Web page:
Several years ago, I used to go to predominantly Christian conservative forums and get in arguments. It was mostly for entertainment, but it was also kind of an eye-opening experience. I did the same sort of thing, in different forums, for nuclear power. Most big controversial issues are so steeped in the Dark Arts that you'll just get overshouted if you try to calmly lay out a reasonable and well-organized argument. As the saying goes, they'll drag you down to their level and beat you with experience.

It's possible to be frightfully effective in such an argument, but the methods you have to use feel pretty dirty, because they are. If you can force people to defend indefensible implications of their position, you score points. If you can trick a bunch of opponents into saying something obviously stupid, you score points. If you can find a loud idiot and make a fool of them in public, so that the lurkers don't want to be associated with him, you score big. And often pure typing speed helps; if you're answering the same arguments again and again, you can fire off a lot of replies very fast, flying on autopilot. A handful of vocal people using such tactics can change the default views ... (read more)

That's the kind of methods we should get good at calling out here. I'm not sure we are yet. The skills for group rationality are different from those for individual rationality, which are those that have been discussed the most here. Listing the dirty, dark-arts techniques is a good first step towards fighting them.
The bulk of this work was done a couple of centuries ago, with the same intent, by Schopenhauer in The Art of Being Right. Mass-media and Internet bulletin boards offer new techniques, but a lot hasn't changed from the days of handwritten letters and literary salons.

There are three things, as I see it, that LW could be, and posts seem to revolve around one of these three categories.

  1. An all-purpose discussion forum, about all sorts of things, designed for people with a roughly technical bent who like a high quality of discussion. Topics that seem to draw a lot of attention are non-mainstream controversies, philosophy, politics, and self-help.

  2. A blog about bias, rationality, and how to exercise more of the latter and less of the former. Topics can be technical (drawing on cognitive sciences and probability theory) or non-technical (illustrations of common fallacies and how to evade them.)

  3. A blog about decision theory, FAI, and existential risk.

Personally, I would enjoy 1 or 2, and I'd be less interested in 3. I wouldn't mind LW going in a looser, more casual direction; alternatively, I wouldn't mind it going in a more focused, technical direction. I am interested in the intersection between, roughly, statistics and cognition, and I think that we could get a lot of interesting speculation done about how people think. I'd probably quit if LW became all decision theory, all the time, because that's not really one of my interests, but I c... (read more)

Yeah, I could definitely see that happening. I'd probably be the one to do it, too.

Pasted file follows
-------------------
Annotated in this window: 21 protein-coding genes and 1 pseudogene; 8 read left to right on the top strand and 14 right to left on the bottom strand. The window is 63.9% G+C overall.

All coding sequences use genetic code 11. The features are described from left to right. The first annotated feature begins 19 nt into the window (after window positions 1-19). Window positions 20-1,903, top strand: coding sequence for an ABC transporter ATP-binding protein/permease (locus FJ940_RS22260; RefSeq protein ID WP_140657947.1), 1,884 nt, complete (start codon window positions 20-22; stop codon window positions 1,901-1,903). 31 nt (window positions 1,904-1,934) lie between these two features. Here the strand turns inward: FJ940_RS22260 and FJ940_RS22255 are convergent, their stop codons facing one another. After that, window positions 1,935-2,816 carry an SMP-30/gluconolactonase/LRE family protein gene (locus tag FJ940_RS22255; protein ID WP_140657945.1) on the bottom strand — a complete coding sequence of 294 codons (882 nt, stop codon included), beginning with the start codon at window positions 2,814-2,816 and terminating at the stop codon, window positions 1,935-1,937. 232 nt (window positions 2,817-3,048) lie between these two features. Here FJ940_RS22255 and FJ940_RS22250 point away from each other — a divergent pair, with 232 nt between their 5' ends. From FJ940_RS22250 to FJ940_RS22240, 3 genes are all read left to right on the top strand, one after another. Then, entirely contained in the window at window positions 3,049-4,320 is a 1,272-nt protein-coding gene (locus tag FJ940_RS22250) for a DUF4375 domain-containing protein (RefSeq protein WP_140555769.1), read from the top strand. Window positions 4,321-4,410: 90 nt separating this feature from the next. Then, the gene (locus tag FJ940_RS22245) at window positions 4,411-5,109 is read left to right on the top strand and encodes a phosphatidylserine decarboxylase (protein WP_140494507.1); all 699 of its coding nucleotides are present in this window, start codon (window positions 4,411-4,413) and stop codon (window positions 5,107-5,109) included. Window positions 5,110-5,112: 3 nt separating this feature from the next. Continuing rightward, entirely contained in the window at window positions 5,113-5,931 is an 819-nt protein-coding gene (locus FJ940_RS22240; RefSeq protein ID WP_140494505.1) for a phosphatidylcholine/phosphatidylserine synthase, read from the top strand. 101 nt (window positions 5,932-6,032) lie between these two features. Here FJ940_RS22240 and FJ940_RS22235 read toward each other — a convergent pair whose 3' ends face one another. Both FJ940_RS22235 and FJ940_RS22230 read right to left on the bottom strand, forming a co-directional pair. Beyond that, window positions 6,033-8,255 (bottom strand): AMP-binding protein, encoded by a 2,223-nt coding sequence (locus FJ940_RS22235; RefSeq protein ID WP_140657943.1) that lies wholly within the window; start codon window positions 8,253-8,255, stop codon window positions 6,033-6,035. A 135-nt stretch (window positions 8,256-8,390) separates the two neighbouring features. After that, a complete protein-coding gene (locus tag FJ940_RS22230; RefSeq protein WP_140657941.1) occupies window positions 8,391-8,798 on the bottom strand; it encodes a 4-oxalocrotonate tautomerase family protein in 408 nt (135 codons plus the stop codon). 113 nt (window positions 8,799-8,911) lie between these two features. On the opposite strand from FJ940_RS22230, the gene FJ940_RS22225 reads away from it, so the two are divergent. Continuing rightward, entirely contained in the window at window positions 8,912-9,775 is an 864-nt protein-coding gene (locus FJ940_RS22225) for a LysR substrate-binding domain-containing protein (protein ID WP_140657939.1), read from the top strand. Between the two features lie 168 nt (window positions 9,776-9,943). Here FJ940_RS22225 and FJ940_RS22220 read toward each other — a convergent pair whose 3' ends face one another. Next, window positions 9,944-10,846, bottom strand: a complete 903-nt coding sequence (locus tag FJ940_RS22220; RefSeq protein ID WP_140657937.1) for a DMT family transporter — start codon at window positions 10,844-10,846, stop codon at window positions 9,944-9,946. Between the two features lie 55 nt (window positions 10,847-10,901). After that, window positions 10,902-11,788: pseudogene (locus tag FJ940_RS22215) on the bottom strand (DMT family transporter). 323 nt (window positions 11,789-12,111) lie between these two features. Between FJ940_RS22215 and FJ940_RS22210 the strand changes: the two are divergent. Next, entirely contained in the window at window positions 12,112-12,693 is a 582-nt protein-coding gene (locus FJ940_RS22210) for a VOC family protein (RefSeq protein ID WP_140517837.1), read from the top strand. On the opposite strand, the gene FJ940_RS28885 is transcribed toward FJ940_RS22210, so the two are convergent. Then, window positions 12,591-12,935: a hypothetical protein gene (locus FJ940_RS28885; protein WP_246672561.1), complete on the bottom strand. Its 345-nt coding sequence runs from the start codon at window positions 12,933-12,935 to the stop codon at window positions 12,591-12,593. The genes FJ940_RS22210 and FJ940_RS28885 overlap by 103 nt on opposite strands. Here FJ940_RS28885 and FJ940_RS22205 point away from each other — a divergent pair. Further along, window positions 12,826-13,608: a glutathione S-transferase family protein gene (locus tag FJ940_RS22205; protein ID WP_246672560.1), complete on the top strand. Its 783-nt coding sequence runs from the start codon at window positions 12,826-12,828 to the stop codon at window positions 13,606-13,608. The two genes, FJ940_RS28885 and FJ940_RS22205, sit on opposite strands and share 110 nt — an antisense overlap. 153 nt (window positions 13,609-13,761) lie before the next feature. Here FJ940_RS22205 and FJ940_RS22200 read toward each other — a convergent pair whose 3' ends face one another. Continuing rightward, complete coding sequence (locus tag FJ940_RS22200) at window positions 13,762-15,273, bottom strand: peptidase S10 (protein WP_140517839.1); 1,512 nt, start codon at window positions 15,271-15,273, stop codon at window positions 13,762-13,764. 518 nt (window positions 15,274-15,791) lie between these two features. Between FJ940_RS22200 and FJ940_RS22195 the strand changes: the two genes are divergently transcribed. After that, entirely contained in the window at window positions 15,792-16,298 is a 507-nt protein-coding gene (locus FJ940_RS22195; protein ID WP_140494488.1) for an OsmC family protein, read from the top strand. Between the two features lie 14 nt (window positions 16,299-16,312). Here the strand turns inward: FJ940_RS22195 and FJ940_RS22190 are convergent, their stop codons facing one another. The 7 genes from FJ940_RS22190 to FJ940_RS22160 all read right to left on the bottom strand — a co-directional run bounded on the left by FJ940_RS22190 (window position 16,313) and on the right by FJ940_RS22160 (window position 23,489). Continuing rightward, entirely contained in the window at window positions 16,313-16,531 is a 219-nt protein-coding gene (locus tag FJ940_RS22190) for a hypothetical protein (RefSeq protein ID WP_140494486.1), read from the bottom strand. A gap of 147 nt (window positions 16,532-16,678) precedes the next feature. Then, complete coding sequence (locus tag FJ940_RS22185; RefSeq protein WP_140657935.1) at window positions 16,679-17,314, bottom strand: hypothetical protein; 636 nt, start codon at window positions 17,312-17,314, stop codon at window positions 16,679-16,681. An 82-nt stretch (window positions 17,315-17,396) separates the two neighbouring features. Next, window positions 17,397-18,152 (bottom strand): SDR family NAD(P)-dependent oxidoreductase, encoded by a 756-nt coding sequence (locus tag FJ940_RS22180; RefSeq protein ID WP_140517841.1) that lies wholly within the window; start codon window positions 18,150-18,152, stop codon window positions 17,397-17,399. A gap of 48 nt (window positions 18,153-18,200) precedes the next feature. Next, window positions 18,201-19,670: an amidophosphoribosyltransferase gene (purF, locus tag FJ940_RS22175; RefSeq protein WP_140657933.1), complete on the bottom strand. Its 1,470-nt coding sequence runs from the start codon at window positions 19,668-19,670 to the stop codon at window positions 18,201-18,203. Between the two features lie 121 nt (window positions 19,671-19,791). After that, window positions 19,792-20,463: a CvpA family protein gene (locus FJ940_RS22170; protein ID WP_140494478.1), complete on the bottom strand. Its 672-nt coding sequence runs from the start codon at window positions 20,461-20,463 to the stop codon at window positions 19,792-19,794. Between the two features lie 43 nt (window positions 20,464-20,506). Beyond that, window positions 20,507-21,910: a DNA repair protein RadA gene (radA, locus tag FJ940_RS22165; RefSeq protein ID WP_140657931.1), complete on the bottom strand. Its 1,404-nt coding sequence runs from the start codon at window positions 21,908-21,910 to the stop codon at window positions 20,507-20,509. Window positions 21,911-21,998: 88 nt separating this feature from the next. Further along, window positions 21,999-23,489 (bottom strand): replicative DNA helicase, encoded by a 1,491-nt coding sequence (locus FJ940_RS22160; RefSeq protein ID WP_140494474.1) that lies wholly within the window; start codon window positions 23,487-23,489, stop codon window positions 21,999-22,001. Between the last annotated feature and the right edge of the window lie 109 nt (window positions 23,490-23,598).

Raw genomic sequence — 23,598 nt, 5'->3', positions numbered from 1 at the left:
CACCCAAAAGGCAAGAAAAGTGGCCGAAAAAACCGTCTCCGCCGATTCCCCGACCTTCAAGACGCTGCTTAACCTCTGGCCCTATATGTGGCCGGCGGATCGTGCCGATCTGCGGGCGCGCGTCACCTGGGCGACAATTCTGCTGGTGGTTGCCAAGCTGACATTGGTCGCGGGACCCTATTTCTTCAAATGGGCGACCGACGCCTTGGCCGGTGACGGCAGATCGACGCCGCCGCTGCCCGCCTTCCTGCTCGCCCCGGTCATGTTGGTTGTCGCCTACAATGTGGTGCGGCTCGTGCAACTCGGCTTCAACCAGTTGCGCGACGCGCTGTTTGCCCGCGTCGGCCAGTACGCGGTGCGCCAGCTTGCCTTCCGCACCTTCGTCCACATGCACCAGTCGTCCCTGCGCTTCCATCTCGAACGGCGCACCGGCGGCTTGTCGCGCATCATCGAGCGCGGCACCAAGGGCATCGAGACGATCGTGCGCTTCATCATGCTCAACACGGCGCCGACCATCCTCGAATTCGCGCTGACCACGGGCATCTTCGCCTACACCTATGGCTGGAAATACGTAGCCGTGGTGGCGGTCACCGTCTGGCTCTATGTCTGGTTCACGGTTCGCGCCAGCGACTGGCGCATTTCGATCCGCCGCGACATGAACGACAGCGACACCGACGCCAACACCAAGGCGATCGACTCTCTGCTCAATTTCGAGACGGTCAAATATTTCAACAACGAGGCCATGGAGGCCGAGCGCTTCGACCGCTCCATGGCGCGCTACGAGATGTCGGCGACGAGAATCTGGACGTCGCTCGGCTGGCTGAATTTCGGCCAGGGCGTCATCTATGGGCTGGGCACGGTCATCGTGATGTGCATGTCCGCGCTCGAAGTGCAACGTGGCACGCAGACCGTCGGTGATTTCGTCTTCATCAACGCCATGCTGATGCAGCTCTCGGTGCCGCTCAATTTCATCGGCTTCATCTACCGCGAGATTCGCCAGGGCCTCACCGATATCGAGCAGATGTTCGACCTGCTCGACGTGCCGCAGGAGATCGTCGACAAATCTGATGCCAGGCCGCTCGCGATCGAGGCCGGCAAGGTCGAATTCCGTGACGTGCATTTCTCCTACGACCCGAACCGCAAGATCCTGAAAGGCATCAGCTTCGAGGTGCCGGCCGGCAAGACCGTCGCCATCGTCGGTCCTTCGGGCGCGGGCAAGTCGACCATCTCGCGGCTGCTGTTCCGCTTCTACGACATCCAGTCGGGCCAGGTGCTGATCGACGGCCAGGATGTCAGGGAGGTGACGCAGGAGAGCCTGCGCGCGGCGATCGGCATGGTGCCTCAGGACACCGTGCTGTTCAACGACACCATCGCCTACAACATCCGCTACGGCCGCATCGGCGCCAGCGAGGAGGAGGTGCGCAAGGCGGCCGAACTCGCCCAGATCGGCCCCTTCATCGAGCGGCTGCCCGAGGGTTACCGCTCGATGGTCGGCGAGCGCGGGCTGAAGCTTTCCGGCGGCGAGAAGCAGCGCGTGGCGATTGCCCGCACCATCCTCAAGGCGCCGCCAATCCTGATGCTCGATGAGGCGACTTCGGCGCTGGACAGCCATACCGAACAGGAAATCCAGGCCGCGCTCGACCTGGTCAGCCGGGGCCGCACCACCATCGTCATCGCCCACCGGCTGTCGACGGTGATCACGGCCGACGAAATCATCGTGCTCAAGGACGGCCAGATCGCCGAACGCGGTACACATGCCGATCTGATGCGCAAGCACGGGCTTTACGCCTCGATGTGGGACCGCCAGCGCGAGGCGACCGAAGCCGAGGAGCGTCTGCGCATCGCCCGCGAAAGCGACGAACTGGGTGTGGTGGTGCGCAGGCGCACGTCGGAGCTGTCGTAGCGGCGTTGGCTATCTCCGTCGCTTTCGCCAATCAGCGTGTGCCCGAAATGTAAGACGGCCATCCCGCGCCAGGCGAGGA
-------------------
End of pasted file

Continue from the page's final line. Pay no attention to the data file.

I would want to go even further, and strike out (perceived) "importance" as a barrier. Thinking in terms of "importance" will tend to cause our minds to stay within certain topic clusters, when what we actually want is more variety of topics. Rationality lessons are often most illuminating when applied in situations we don't stereotypically think of as illustrating rationality lessons. People may have pet topics or specialized areas of expertise that they would like to post on, but don't because of a fear that their subject isn't "important enough" (which in practice tends to mean being about the topics most commonly discussed here). This is unfortunate, because rationality literally applies everywhere; and I think an aspiring rationalist should seek out as many diverse opportunities for honing their general rationality skills as possible. This will prove useful when it comes to the "important" topics.

On the other hand,

These have already been discussed so they would be discouraged as duplicates rule (except for substantially new approaches),

I actually wouldn't want to restrict duplicates to new approaches to the subject itself; I think ... (read more)

This is unfortunate, because rationality literally applies everywhere; and I think an aspiring rationalist should seek out as many diverse opportunities for honing their general rationality skills as possible.

I would like to know how widely agreed-on this attitude is on LW; I have been specifically resisting writing posts about random things which are of interest to me but don't correlate to any of the site's major common themes (rationality in the abstract, AI, health, philosophy). I'd be happy to write posts applying rational principles to everyday circumstances, but I'd want a stronger signal that that the community would appreciate it first.

I for one am at least interested in the concept. Whether individual posts would be worthwhile or not is another matter. May I suggest you use the open threads to provide a first cut at topics you mean to address, refine it based on feedback, then post it and see how it goes? Remember that top level posts need a certain karma level to appear on the front page, so if the community doesn't like the post, you won't be pushing other topics off the front page. If the backlash would be great against a top level post, you should be able to ascertain that from the open thread first.